This study aimed to identify the nature of instructional differences between beginning, intermediate and advanced contemporary dance classes. The study involved interviewing two dance instructors and observing their classes, as well as conducting focus group discussions to gain insight from students. Despite difficulties in comparing across three levels given that no single instructor was observed teaching all three levels, the mixed method comparison yielded some common themes at each dance level. Given that students at higher levels were more aware of and comfortable with their bodies, instructors moved through the class at a quicker pace. Students at each level were challenged in different ways whether it was in movement execution, feeling the movement or developing artistry in expression. While students at all levels were offered opportunities for improvisation, the nature of the constraints were very different, demanding increasing creativity and imagination at the higher levels. Both instructors were able to open space for self and student reflection in the classes they taught. While this contributed to students being aware of their responsibilities as dancers and as dance students. It was also evident that with increased proficiency, students at the intermediate level were more verbally articulate compared to beginning students. The advanced students were better equipped to implement feedback or new ideas quickly when compared to intermediate students.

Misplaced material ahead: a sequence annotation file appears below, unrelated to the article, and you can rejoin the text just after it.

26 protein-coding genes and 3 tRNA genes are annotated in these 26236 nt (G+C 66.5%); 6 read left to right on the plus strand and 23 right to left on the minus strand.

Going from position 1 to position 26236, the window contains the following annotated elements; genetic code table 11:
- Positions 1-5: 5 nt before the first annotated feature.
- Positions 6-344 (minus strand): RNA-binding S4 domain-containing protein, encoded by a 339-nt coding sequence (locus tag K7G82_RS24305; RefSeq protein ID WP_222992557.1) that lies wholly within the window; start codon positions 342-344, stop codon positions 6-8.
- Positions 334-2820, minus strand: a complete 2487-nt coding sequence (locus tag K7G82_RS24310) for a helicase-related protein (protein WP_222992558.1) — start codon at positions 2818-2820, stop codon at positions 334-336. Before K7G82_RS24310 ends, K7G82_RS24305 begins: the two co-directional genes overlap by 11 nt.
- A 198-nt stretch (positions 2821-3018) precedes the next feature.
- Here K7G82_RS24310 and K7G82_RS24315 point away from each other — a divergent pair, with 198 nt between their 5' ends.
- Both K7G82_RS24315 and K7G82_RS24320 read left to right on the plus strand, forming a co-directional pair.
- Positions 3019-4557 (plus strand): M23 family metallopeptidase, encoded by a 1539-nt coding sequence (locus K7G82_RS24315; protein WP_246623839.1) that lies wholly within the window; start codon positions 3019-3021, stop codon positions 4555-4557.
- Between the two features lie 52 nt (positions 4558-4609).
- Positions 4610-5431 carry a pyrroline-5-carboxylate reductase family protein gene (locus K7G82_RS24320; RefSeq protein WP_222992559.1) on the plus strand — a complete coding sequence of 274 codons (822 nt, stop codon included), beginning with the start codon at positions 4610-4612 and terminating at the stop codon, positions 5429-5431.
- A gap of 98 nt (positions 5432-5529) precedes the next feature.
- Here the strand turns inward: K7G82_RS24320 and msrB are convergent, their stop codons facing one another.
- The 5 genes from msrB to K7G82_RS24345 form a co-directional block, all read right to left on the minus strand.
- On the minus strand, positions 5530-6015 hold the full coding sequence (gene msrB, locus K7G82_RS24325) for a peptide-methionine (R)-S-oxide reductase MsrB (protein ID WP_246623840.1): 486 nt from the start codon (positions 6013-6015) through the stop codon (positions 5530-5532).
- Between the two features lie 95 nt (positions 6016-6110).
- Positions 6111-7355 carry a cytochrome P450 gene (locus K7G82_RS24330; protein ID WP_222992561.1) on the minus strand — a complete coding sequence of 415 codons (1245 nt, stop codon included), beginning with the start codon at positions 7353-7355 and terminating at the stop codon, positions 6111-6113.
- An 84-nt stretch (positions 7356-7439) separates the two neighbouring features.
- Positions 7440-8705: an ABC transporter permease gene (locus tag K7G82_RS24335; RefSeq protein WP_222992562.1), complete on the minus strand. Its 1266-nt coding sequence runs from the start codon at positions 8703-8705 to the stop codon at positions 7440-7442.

Julie Carlson

Committee Member

Julie Kerr-Berry

Committee Member

Joshua Meyer

Date of Degree




Document Type



Master of Science (MS)

Program of Study

Experiential Education


Allied Health and Nursing



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In Copyright